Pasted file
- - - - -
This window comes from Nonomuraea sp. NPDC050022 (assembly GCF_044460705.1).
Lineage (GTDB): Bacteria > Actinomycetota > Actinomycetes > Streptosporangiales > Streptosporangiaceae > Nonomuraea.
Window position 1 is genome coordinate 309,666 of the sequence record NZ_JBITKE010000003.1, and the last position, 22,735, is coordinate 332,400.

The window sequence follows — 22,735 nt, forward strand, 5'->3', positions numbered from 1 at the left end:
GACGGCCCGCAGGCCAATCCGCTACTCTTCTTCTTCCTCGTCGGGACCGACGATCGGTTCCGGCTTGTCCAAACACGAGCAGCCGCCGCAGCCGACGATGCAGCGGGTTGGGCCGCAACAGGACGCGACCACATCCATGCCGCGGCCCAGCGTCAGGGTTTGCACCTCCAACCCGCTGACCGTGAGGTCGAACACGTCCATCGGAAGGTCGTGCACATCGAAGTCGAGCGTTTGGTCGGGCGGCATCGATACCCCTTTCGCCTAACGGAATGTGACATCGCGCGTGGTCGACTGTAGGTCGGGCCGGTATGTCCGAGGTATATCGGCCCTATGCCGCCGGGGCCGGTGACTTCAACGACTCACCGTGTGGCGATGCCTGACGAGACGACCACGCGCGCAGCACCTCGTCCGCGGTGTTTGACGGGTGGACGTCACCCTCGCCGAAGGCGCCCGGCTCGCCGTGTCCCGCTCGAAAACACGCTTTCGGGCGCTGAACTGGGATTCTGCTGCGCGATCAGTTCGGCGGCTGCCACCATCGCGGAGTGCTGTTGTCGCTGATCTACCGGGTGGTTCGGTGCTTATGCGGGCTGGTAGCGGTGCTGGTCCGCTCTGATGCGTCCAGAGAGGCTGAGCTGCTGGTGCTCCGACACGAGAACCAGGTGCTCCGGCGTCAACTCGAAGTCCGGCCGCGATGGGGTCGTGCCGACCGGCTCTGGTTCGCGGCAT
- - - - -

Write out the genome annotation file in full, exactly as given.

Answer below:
This window comes from Nonomuraea sp. NPDC050022 (assembly GCF_044460705.1).
Lineage (GTDB): Bacteria > Actinomycetota > Actinomycetes > Streptosporangiales > Streptosporangiaceae > Nonomuraea.
Window position 1 is genome coordinate 309,666 of the sequence record NZ_JBITKE010000003.1, and the last position, 22,735, is coordinate 332,400.

The window sequence follows — 22,735 nt, forward strand, 5'->3', positions numbered from 1 at the left end:
GACGGCCCGCAGGCCAATCCGCTACTCTTCTTCTTCCTCGTCGGGACCGACGATCGGTTCCGGCTTGTCCAAACACGAGCAGCCGCCGCAGCCGACGATGCAGCGGGTTGGGCCGCAACAGGACGCGACCACATCCATGCCGCGGCCCAGCGTCAGGGTTTGCACCTCCAACCCGCTGACCGTGAGGTCGAACACGTCCATCGGAAGGTCGTGCACATCGAAGTCGAGCGTTTGGTCGGGCGGCATCGATACCCCTTTCGCCTAACGGAATGTGACATCGCGCGTGGTCGACTGTAGGTCGGGCCGGTATGTCCGAGGTATATCGGCCCTATGCCGCCGGGGCCGGTGACTTCAACGACTCACCGTGTGGCGATGCCTGACGAGACGACCACGCGCGCAGCACCTCGTCCGCGGTGTTTGACGGGTGGACGTCACCCTCGCCGAAGGCGCCCGGCTCGCCGTGTCCCGCTCGAAAACACGCTTTCGGGCGCTGAACTGGGATTCTGCTGCGCGATCAGTTCGGCGGCTGCCACCATCGCGGAGTGCTGTTGTCGCTGATCTACCGGGTGGTTCGGTGCTTATGCGGGCTGGTAGCGGTGCTGGTCCGCTCTGATGCGTCCAGAGAGGCTGAGCTGCTGGTGCTCCGACACGAGAACCAGGTGCTCCGGCGTCAACTCGAAGTCCGGCCGCGATGGGGTCGTGCCGACCGGCTCTGGTTCGCGGCAT